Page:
Differences Of Chinise Calligraphy​

differences of chinise calligraphy​

Answer:

First of all, Chinese calligraphy has strong structure in each character, whilst Japanese calligraphy tends to be more flexible and decorative.

In addition, Chinese calligraphy writing is like deep meditation.

[tex]Answer[/tex]

The first purpose of all writing systems is communication. It is notable that all writing forms have an artistic aspect to them. What is often unmentioned is that aesthetics is part and parcel of communication. For a non-written comparison think of the communication value of television, and quickly realize how important aesthetics is to that endeavour. After all, one could simply have an announcer sitting at a desk reading the news! The same is true of writing systems: the regal clarity of hieroglyphics, the precisely articulated geometry of Roman capitals carved in stone, the interwoven friezes of Arabic in brick, mosaic and marble, and the expert brushwork of Chinese characters are all designed to convey meaning even if one cannot read the words themselves.

Implied in the last sentence is an important characteristic of all calligraphy: it is technology dependent. One of the primary differences between Chinese and Western calligraphy is the tools that have defined the letterforms. Chinese calligraphy was originally incised in bone or shell, but it has been the brush that has been the defining tool of Chinese calligraphic expression.

For Western calligraphy let us confine ourselves to the Roman/Latin alphabet, which has been by far the major influence, even on other Western alphabets. The defining tool of Western calligraphy has been the hammer and chisel and stone carved lettering. The second defining tool has been the broad nib pen, and to a lesser extent the pointed quill or pen. Take a look at the letters used on your computer screen and in most publications. The little marks at the top and bottom of the letters are serifs, which are notoriously difficult to produce when writing with a pen. Their origin is in stone-carved letters where the shape of the serif is much more naturally produced with a chisel. Despite the fact that stone-carved inscriptions are exceedingly rare, the aesthetic of the stone carvers art continued into the ages of hand written manuscripts, metal type and digital communications.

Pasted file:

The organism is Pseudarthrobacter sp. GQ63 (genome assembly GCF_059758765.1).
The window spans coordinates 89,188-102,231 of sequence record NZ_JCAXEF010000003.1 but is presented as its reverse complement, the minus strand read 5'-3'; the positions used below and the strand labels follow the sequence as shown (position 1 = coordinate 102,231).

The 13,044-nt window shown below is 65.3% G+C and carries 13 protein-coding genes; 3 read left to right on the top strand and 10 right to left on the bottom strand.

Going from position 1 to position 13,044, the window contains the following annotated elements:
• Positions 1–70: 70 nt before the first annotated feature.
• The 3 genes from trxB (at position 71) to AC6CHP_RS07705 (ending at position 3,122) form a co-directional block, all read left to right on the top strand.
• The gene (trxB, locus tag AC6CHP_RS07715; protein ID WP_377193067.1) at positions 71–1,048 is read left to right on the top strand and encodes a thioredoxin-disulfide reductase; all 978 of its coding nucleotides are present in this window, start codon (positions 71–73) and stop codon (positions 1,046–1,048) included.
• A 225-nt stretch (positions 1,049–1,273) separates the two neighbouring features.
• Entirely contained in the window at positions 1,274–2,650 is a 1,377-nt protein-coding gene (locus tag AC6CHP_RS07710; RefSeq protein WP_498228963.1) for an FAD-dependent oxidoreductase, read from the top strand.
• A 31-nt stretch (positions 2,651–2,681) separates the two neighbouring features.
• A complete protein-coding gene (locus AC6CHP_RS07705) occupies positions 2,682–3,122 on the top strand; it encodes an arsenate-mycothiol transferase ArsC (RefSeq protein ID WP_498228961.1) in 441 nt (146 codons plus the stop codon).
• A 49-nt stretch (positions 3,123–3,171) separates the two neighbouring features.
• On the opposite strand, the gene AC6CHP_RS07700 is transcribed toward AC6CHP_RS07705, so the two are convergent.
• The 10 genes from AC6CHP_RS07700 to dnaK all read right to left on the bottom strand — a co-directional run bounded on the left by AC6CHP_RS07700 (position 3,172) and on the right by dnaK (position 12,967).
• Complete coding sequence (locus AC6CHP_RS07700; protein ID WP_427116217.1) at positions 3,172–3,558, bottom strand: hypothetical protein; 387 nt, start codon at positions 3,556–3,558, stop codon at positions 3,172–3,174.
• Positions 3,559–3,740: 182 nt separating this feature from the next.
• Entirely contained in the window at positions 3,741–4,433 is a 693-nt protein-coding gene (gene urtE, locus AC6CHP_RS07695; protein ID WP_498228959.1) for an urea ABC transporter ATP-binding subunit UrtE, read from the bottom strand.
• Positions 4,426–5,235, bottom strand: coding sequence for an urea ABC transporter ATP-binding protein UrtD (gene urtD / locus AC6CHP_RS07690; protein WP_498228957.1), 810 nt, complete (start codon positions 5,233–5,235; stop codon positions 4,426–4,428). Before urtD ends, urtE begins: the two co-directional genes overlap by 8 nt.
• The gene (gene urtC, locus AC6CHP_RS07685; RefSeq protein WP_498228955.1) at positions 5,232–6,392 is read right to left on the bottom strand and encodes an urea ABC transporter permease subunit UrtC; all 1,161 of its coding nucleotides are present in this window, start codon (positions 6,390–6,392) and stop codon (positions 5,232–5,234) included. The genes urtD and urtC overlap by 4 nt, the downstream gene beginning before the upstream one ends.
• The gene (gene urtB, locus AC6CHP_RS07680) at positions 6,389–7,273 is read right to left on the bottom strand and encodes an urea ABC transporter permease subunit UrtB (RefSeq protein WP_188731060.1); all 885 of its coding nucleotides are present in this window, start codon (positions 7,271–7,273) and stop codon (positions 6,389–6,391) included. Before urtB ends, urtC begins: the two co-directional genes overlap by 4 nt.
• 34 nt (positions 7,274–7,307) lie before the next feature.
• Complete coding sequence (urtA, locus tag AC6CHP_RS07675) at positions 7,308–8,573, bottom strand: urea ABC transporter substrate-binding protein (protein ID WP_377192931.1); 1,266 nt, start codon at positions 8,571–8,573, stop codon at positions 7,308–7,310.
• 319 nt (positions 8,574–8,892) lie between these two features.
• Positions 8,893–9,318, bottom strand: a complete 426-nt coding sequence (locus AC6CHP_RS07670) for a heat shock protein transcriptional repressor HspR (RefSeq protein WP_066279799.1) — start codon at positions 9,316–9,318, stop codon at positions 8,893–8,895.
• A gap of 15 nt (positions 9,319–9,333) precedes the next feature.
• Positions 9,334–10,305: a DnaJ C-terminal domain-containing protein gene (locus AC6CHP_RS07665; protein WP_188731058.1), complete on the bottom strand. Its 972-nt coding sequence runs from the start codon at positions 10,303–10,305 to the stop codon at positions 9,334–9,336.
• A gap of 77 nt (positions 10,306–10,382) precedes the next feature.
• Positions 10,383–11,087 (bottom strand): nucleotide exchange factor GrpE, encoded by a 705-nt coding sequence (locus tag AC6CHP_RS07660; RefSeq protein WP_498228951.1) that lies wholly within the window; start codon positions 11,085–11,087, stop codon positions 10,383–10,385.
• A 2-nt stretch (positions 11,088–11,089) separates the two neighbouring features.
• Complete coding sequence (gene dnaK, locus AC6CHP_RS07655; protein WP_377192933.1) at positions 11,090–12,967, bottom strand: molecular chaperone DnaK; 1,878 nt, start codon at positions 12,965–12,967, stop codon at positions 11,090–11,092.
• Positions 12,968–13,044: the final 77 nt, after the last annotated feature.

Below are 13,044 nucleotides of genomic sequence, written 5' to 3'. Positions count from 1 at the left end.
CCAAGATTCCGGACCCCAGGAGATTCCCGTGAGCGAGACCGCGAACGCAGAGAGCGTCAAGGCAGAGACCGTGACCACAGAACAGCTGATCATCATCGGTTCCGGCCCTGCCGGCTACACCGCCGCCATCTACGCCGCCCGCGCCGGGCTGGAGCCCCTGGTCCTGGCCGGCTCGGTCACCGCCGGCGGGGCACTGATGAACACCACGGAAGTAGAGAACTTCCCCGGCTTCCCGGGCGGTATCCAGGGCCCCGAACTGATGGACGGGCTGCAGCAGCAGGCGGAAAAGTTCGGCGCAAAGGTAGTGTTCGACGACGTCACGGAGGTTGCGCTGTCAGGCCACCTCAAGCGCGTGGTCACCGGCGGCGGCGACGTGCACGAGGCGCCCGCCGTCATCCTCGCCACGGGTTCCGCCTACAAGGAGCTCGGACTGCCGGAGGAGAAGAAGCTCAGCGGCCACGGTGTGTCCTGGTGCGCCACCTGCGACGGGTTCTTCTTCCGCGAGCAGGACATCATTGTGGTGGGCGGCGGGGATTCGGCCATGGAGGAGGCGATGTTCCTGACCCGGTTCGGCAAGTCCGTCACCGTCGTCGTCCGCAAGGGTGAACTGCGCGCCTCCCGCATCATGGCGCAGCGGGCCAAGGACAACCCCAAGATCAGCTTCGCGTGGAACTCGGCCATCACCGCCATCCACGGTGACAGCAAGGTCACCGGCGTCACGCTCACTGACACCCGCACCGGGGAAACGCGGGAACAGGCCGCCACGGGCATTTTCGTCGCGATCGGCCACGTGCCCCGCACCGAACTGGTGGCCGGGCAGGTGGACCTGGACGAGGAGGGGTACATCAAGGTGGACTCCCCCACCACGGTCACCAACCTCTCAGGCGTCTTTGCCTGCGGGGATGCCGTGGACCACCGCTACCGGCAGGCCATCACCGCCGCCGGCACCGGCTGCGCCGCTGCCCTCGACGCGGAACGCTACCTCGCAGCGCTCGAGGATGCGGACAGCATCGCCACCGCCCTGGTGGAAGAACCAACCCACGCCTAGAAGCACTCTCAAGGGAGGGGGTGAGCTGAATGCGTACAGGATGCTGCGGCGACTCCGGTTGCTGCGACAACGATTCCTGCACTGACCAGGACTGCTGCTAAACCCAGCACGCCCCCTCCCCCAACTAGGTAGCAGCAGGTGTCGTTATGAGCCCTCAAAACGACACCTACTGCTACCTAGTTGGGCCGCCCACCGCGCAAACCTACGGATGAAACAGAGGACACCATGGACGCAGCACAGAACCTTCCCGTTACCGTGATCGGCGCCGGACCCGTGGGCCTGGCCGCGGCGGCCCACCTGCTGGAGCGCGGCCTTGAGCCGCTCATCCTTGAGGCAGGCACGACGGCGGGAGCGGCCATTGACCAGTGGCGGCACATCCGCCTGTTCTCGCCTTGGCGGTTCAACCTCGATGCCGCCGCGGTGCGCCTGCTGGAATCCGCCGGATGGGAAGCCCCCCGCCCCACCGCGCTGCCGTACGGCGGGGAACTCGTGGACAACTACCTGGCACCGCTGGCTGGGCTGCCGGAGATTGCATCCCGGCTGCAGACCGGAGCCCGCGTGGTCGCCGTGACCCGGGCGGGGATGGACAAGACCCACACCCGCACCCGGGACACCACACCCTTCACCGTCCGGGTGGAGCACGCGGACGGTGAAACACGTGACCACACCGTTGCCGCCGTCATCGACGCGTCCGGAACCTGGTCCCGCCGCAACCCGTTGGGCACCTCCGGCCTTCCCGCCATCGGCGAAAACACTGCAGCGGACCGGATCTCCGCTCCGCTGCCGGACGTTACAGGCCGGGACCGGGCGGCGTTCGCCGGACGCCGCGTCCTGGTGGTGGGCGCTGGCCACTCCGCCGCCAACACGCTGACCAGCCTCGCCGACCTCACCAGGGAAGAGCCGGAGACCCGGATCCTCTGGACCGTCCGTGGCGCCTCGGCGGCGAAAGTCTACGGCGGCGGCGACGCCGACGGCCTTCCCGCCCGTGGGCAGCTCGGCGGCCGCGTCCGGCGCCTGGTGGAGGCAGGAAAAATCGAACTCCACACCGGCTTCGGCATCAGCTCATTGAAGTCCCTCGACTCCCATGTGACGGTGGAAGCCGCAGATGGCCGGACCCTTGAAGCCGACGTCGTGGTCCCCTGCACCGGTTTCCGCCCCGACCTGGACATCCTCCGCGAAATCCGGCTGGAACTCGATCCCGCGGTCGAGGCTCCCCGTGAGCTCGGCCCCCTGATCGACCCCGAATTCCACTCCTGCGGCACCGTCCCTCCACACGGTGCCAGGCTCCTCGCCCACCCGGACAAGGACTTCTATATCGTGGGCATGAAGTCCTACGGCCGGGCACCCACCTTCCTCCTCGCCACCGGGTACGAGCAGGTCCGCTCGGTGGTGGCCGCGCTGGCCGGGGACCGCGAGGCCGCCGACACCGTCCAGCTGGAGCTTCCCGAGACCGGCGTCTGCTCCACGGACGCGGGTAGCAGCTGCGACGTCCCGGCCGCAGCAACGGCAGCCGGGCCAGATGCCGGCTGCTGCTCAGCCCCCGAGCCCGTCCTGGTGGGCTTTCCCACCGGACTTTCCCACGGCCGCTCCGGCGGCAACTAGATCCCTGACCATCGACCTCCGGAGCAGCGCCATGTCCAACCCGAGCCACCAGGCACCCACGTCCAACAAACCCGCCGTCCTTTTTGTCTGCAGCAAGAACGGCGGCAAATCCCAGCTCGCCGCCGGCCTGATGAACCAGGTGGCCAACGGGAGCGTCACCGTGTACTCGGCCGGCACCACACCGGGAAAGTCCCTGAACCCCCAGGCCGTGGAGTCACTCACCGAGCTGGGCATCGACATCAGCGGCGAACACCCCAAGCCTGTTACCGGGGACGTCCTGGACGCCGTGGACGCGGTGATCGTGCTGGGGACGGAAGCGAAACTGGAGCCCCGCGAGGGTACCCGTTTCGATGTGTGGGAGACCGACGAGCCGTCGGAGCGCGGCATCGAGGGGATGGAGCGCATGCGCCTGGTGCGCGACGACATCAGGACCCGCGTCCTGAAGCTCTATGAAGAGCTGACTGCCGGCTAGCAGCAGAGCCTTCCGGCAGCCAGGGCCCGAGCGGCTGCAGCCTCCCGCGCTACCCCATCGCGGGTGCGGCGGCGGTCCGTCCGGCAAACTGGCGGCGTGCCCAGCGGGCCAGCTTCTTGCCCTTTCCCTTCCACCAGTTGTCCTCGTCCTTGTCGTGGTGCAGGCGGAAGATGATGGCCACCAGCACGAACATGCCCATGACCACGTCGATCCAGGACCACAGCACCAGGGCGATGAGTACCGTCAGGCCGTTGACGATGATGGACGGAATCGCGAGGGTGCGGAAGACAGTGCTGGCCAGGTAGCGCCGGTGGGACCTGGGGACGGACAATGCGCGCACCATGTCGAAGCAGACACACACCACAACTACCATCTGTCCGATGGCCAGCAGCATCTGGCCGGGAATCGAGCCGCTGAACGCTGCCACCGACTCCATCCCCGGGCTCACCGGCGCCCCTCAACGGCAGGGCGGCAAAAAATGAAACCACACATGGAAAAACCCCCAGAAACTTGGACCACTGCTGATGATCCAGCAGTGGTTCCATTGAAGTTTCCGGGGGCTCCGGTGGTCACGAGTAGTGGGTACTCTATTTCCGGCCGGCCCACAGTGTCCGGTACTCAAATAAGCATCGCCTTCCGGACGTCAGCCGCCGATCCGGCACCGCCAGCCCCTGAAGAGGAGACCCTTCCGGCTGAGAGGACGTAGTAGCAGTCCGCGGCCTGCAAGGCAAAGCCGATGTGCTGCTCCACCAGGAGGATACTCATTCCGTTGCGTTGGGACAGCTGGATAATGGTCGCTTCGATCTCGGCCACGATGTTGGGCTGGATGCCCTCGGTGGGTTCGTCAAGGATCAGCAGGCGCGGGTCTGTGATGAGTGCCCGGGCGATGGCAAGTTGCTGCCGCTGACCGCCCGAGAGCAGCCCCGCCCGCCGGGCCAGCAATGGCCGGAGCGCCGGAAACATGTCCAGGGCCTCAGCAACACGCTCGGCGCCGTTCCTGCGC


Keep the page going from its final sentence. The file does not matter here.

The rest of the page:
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All writing systems set down standards for proper formation of the various symbols in use. A distinction can be made here between Chinese characters and Western alphabets. Chinese characters are wonderful teachers of composition. From simple characters with just a few strokes, to complex characters with 12, 20 or even more strokes, the composition depends on all of the various components of the character fitting together so that they form a coherent unit. This includes both the strokes formed by ink and brush, and the spaces formed between the strokes. In the actual practice of calligraphy the exact way in which the components of the characters fit together is not fixed, but depends on the choices made by the calligrapher. The same is true of thin and thick lines: there are conventions for each type of brush stroke and character component, but the brush is a flexible tool and does not in and of itself determine stroke weight or thickness. It is the calligrapher makes the ultimate choice of when and where and how to vary the stroke thickness.

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